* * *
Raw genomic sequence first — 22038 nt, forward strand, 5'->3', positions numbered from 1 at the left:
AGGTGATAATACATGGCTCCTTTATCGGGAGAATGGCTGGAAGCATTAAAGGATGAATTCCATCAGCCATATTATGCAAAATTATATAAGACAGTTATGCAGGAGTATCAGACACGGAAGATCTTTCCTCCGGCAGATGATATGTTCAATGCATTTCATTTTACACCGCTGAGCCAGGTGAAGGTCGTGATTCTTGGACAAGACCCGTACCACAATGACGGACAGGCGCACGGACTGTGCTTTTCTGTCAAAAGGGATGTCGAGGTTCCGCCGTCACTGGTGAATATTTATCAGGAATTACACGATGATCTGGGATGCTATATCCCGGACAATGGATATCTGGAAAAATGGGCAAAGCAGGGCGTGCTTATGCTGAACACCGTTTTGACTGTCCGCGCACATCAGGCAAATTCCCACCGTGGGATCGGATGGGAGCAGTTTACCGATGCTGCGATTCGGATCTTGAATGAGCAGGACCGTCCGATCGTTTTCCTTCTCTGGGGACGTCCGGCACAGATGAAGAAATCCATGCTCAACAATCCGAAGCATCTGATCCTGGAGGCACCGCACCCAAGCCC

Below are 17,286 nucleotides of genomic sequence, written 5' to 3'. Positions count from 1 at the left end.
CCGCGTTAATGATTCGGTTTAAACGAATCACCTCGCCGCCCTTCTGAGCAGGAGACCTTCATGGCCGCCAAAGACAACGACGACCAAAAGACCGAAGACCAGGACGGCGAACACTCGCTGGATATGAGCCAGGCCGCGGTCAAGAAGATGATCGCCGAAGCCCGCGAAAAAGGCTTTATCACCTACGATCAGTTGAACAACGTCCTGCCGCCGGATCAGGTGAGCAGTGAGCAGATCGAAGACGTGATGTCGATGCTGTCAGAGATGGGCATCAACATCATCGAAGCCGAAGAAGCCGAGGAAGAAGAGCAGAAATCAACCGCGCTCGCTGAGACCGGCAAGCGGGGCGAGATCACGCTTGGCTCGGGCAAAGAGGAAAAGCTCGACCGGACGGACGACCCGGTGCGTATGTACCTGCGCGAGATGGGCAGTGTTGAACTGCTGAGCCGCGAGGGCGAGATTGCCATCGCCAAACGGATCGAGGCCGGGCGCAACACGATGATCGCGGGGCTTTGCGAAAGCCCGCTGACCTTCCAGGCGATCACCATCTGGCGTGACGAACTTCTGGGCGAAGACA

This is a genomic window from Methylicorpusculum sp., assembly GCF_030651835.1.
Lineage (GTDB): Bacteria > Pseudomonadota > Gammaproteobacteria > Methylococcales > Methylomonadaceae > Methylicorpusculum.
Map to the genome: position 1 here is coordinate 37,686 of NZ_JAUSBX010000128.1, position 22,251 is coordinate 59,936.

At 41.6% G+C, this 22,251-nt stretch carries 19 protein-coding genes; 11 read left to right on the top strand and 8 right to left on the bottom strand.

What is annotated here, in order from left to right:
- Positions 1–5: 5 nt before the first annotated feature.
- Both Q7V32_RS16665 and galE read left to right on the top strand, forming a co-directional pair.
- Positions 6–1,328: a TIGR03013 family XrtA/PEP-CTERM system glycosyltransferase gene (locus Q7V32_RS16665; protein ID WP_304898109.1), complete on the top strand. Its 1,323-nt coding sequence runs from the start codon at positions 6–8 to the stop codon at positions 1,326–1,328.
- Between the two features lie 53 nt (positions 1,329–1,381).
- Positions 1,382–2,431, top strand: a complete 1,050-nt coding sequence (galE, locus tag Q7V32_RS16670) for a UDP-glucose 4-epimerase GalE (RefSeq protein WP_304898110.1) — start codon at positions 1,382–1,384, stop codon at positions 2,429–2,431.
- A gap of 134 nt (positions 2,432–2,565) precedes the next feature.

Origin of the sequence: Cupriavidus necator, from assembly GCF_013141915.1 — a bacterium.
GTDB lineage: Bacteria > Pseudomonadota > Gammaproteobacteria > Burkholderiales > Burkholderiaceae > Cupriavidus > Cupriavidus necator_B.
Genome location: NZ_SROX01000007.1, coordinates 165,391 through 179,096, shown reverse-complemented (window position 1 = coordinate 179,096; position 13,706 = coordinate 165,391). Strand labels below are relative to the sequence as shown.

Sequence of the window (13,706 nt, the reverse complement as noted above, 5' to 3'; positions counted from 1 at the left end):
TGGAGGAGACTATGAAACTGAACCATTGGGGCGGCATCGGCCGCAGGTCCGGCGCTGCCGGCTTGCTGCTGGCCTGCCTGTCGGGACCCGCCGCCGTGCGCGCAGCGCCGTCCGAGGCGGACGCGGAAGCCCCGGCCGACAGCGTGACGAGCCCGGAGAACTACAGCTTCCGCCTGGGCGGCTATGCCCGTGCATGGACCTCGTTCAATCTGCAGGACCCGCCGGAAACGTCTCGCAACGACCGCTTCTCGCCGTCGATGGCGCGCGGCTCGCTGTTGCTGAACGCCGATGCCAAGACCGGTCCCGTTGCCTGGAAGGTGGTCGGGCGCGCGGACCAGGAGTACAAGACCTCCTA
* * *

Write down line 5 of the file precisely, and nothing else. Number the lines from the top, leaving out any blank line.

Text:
This is a genomic window from Methylicorpusculum sp., assembly GCF_030651835.1.